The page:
The LA Times calls him “the most powerful and dreaded investigator in the world.” Terry Lenzner, author of the red-hot new book, The Investigator, recalls his remarkable half-century career in private and public sleuthing, and shares with Jim the secrets of his amazing success.
Congress approved an 11th-hour deal to raise the debt ceiling, in the face of dire threats that not to do so would bring down the global economy. But, instead of resolving the crisis, the lawmakers merely kicked the can down the road four months. Financial Times chief economics commentator, Martin Wolf, tells Jim that the US debt ceiling is “the legislative equivalent of a nuclear bomb aimed by the US at itself.”
Foreign affairs experts are worried that our Russian deal on Syria, the Snowden affair, Internet balkanization, and the government shutdown have combined to undermine international perceptions of US leadership. Jim Lindsay of the Council on Foreign Relations tells Jim Zirin that we will need to do much to regain our position of global primacy.
Obama recently said he wanted to take the Nation off a “perpetual war footing,” in favor of robust diplomacy, foreign aid and more measured responses. Council on Foreign Relations President Richard Haass agrees. But will Susan Rice? Taking the line of his new best-selling book, Foreign Policy Begins at Home, Richard tells Jim that America’s claim to leadership is based mainly on economic power, and we have much to do domestically if we are to maintain our primacy abroad.
After the King and Kennedy assassinations, LBJ pushed hard for comprehensive gun control, including gun registration and licensing of owners. Congress dithered, and all Johnson got was a ban on mail-order sales, sales of guns to minors and imports of $10 specials. Joe Califano, LBJ’s domestic adviser, tells Jim that Obama needs to act fast before the gun lobby blocks any real legislative changes.
The Fiscal Cliff bill may have saved us from the brink, but there is trouble ahead as we approach the “March madness” of raising the debt ceiling, approving the budget and dealing with the mandatory spending cuts known as the sequester. Investment banker Peter Solomon tells Jim how things will likely play out with a new Treasury Secretary and a deeply divided Congress.
Democrats have attacked Romney for trying to “end Medicare as we know it.” But is it the other way around? Close to 25% of seniors have opted for Medicare Advantage, a private plan subsidized by Medicare. Obama has financed Obamacare with $818 billion in cuts over 10 years, coming mostly from cuts in Medicare Advantage subsidies. Will this result in greater costs to seniors and a reduction in benefits? Former HEW Secretary Joe Califano tells Jim the answer.
The former chief counsel to the legendary Knapp Commission, chair of the Mayor’s Commission to Combat Police Corruption and author of the bestselling book, “They Wished They Were Honest,” tells Jim why systemic corruption flourished in the New York City Police Department of the 1970′s and how the NYPD has succeeded in policing itself today.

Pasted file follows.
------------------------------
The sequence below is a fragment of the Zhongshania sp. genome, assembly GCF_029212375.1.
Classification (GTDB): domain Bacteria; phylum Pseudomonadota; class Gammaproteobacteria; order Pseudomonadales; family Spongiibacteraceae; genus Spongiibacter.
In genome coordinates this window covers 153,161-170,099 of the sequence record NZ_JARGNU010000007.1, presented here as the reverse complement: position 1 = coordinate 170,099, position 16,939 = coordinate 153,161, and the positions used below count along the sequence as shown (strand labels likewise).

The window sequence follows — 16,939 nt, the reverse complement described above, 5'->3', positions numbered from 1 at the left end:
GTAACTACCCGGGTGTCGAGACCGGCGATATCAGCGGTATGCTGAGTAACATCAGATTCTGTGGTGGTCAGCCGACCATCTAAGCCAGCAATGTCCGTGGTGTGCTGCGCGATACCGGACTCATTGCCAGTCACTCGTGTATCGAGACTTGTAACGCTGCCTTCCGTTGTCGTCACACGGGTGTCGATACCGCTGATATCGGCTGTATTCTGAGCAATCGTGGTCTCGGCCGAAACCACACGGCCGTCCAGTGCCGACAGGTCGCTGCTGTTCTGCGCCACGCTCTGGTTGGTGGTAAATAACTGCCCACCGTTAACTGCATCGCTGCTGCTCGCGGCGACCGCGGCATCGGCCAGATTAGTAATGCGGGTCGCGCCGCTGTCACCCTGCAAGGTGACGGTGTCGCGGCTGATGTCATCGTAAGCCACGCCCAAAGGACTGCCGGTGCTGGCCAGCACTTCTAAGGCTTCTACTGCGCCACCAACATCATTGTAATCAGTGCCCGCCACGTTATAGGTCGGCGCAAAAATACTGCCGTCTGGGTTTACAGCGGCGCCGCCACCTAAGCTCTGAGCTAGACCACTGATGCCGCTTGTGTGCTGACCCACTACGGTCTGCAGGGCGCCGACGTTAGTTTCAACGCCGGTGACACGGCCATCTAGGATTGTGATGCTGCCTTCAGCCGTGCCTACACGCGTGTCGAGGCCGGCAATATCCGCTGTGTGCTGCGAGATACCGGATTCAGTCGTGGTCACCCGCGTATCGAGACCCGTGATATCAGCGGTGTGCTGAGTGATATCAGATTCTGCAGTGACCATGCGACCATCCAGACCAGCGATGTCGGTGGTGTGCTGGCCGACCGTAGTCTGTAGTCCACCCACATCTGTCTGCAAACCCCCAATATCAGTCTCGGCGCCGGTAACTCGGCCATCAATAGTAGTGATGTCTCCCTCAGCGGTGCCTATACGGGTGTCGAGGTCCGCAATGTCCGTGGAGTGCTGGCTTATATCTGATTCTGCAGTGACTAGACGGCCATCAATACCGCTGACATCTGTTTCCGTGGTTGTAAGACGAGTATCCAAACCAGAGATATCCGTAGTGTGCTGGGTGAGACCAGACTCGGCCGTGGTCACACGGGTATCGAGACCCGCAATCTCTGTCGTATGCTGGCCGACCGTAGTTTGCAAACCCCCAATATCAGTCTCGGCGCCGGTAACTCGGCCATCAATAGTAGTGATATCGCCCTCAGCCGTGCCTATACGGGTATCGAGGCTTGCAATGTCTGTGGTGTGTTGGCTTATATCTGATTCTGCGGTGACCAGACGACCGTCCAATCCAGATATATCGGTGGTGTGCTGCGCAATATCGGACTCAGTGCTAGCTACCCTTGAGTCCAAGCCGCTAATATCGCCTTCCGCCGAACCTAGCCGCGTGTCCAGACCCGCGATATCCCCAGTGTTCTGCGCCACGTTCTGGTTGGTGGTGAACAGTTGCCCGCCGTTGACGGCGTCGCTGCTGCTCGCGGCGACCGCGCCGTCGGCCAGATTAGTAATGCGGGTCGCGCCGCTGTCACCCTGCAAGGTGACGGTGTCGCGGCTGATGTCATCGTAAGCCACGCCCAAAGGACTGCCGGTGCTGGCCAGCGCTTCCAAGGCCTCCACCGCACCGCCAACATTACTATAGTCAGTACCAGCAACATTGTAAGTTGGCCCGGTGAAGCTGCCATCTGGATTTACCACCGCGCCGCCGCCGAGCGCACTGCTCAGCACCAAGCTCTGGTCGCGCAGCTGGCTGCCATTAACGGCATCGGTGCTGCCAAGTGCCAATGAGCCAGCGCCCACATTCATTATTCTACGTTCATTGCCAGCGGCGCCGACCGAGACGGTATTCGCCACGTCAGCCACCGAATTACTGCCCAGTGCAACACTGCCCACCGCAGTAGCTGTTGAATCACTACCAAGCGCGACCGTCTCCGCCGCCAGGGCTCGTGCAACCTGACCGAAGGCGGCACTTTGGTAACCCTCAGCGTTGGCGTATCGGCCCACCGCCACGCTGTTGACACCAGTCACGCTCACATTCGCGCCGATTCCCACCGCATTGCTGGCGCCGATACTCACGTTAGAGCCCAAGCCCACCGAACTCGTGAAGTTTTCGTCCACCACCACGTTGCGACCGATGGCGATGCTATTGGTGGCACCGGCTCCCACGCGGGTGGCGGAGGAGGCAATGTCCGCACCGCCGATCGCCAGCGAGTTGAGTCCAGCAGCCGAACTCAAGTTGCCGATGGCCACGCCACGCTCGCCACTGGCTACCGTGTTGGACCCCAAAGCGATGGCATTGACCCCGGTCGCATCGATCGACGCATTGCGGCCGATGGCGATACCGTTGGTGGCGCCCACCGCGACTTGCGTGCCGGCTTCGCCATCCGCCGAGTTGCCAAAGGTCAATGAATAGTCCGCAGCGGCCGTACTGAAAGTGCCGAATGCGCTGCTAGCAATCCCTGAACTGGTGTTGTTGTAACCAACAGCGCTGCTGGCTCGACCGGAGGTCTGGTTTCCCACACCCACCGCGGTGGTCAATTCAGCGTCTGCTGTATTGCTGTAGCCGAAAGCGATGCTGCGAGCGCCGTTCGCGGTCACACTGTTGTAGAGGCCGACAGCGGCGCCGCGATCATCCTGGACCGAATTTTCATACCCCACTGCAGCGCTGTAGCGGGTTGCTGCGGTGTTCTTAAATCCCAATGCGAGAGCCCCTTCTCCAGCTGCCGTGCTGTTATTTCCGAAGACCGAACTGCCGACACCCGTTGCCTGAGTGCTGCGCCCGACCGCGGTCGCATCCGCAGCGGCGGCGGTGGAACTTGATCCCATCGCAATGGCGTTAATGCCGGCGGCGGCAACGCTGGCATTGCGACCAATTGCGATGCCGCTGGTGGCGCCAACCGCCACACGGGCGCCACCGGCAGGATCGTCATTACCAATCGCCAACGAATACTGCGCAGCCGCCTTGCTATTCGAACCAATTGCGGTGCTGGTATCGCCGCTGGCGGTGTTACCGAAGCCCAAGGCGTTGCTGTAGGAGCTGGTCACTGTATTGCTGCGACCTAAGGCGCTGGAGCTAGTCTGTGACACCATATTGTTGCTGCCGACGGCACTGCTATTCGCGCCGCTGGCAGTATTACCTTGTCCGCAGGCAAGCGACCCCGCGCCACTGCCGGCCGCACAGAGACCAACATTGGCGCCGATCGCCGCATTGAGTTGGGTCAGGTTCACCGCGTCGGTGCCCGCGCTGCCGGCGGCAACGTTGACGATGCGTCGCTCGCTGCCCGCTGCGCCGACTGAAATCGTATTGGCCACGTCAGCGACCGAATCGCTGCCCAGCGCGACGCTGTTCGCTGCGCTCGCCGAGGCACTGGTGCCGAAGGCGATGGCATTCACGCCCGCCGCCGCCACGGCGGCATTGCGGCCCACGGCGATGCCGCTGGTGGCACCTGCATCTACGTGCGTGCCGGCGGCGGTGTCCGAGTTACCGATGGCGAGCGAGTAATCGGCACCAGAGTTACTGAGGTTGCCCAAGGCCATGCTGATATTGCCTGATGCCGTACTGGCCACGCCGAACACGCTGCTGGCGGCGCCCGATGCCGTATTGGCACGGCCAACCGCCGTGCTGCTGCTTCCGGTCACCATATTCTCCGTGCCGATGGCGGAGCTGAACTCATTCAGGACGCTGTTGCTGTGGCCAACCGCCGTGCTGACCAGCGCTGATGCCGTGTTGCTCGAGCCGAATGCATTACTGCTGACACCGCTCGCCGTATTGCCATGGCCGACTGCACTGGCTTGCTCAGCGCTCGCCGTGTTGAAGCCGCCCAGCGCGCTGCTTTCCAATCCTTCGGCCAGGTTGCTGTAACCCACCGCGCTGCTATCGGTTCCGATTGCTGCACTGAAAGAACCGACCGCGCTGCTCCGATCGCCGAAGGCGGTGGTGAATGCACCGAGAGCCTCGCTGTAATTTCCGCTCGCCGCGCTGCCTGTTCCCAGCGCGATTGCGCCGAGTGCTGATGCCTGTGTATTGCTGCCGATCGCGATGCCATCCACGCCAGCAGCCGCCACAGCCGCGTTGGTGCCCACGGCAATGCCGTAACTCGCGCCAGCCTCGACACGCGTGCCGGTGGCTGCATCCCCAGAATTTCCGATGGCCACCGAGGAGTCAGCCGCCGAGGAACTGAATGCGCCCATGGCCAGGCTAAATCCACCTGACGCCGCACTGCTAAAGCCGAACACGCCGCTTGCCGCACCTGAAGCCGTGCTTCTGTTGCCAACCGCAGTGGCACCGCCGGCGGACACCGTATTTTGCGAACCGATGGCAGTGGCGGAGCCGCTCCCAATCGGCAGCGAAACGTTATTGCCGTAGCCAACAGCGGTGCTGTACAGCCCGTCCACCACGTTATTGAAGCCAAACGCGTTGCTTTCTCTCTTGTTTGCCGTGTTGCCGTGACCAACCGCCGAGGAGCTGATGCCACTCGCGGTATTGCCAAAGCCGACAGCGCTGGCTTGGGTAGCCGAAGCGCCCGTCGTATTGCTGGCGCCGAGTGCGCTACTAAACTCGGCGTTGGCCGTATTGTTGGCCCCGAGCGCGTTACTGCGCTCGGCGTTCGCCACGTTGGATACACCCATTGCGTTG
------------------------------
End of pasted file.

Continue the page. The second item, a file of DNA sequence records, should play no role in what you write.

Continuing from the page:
When four days of rioting broke out in London last August with thugs mobilizing on the social media, the British government turned to our own Bill Bratton for advice in handling the violence, the street gangs and the Metropolitan Police. Bill explains his strategy to restore law and order in England.
The biographer of Speaker Thomas B. Reed tells about the Gilded Age in America from 1870-1893, a time of dysfunctional government and deep partisan divide over such issues as international trade, monetary policy and foreign wars. Sound familiar? Reed, a staunch Republican from Maine, ungummed the government and broke the logjam.
The House repealed Obamacare, but the Senate refused to go along. At least one federal judge has declared the entire law unconstitutional. The former HEW Secretary says he sees benefits in Obamacare, which should be preserved, but that reforms are necessary to make the measure work.
The distinguished author tells us what we can learn from Calvin Coolidge, our 30th President. Though a man of few words, Coolidge believed in less government, balanced budgets, lower taxes and a climate friendly to business. Unemployment averaged 3.3 per cent. Yet, in the vortex of the Great Depression and the New Deal which followed, his legacy has all but disappeared.
The Democratic political strategist talks about the way forward for Obama as he faces a Republican House and a Senate where Democrats cling to a razor-thin majority.
Obama claims he can achieve huge savings in healthcare. One part of it is the digitalization of healthcare records. Can he force doctors into the Digital Age? Califano, who was at LBJ’s side when Medicare was enacted, knows how healthcare costs can spiral out of control.
The lawyer, author and social reformer wants to overhaul the American legal system, and he wants the Net to help him do it.
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